Like homes and businesses along much of their route, the Canal streetcars that were flooded in their Mid-City den after Hurricane Katrina are now undergoing major repairs to bring them back to like-new condition.
With the arrival of an influx of cash from FEMA, the New Orleans Regional Transit Authority (RTA) has begun what officials say will be a complete overhaul of all 24 red streetcars, which first saw service with the return of the Canal streetcar route in 2004. The streetcars were inundated after the levees failed following the hurricane.
The RTA will also rebuild six Riverfront line streetcars that were flooded. In all, FEMA is providing $21.6 million for the streetcar work, while the RTA expects other funding from the state. In addition, FEMA is providing $21.4 million to help the RTA replace some of the 205 buses that were lost to Hurricane Katrina and its aftermath.
RTA spokeswoman Rosalind Blanco Cook says the first refurbished Canal streetcars should be ready for service during the summer, though it will take quite some time for the entire fleet to be completed.
“Once the first [streetcar] is done, we expect to have one roll out every two months,” she says.
The Canal streetcar route dates back to 1861, but was discontinued and its line dismantled in 1964 over the protests of local preservationists. Forty years later, the city invested millions to bring the line back as a more efficient alternative to diesel buses and also as an economic development spur for the neighborhood around its route. The fleet of vehicles was built from scratch by RTA craftsmen and specialized contractors at the Willow Street maintenance barn. The refurbishing work will take place in the same facility.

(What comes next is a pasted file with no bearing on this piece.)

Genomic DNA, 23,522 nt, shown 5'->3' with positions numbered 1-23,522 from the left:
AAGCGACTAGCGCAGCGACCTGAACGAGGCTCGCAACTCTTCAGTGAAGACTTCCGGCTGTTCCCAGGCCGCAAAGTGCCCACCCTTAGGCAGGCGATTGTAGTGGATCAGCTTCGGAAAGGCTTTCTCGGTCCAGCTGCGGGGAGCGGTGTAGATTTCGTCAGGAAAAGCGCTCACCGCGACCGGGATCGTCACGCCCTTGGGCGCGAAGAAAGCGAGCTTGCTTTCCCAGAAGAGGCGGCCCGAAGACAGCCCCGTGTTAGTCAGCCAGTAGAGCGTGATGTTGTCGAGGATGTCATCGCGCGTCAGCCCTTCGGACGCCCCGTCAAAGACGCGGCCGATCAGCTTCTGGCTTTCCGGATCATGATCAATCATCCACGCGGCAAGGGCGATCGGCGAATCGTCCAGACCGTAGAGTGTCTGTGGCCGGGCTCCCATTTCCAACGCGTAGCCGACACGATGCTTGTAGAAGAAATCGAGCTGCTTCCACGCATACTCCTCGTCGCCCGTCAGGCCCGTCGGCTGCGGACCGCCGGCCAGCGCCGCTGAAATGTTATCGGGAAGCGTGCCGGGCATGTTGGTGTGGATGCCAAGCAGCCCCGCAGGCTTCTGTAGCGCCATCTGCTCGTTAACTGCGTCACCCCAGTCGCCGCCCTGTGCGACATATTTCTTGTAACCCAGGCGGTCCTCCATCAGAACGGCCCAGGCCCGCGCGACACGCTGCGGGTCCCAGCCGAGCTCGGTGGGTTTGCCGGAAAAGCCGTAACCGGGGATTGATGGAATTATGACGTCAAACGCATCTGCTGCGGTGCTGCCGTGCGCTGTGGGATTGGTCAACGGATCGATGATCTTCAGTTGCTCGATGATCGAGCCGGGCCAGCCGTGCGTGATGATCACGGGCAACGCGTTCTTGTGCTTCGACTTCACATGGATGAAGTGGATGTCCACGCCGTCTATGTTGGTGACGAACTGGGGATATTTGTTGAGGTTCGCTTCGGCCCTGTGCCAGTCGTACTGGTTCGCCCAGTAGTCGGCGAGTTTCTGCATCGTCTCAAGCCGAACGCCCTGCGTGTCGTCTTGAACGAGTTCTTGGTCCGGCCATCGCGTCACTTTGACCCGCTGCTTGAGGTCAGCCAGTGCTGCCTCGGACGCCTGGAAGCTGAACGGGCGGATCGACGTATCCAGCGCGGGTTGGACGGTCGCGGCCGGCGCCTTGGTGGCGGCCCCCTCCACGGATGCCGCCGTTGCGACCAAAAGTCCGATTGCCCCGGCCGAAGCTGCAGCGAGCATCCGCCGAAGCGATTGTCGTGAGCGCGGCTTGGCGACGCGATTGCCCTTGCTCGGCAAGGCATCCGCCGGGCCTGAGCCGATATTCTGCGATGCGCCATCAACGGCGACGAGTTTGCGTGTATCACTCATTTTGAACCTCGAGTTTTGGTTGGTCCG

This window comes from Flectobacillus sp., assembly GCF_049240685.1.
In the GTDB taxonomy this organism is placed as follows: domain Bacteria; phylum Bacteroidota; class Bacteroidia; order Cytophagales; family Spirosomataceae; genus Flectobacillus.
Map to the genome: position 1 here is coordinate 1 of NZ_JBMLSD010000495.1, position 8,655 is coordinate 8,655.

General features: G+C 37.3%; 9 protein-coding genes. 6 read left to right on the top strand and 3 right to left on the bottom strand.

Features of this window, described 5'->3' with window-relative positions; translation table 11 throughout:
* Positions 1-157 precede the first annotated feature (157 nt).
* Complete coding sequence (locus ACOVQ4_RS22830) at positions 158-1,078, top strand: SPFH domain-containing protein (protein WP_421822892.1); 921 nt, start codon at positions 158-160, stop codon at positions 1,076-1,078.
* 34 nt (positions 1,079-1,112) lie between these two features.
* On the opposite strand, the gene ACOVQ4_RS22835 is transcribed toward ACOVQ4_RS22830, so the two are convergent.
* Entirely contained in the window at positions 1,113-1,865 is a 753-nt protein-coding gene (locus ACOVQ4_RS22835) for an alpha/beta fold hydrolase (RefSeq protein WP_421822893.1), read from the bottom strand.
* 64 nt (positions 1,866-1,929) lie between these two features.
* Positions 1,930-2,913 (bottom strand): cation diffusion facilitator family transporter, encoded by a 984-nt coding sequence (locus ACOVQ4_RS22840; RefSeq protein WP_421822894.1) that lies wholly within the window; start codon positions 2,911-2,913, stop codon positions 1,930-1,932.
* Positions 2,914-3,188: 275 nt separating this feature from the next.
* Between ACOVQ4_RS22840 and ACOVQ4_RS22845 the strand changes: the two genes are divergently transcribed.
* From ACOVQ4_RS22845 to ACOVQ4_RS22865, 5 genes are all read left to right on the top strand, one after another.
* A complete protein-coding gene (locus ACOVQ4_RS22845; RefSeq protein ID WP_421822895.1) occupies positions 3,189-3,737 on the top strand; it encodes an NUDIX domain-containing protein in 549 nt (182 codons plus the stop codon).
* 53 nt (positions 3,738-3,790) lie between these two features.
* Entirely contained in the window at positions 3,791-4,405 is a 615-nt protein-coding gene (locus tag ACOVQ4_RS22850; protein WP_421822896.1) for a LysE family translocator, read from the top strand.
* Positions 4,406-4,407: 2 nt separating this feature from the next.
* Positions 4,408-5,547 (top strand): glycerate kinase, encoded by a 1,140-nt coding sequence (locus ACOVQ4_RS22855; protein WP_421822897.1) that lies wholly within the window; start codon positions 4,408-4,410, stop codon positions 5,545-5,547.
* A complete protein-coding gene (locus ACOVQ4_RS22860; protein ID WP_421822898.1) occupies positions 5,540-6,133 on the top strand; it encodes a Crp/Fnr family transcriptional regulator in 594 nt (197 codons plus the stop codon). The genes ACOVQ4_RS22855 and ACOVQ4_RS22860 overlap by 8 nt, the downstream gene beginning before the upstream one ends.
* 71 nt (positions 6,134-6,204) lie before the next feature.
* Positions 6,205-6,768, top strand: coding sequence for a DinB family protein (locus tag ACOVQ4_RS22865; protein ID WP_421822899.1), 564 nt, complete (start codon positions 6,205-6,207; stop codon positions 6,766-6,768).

Meanwhile, the RTA is making progress rebuilding the systems for the St. Charles streetcar line, which were severely damaged by downed oak limbs in the hurricane, even though its fleet of 1920s vintage streetcars went largely unscathed. While the RTA has restored the loop between Canal Street and Lee Circle, it will likely take until the end of 2007 to complete the entire route.
“Before the storm we had planned to do this type of the work to the St. Charles route,” Cook says. “Of course, we would have done it in sections and now we have to do it all at once. It’s a big, big project.”
— Ian McNulty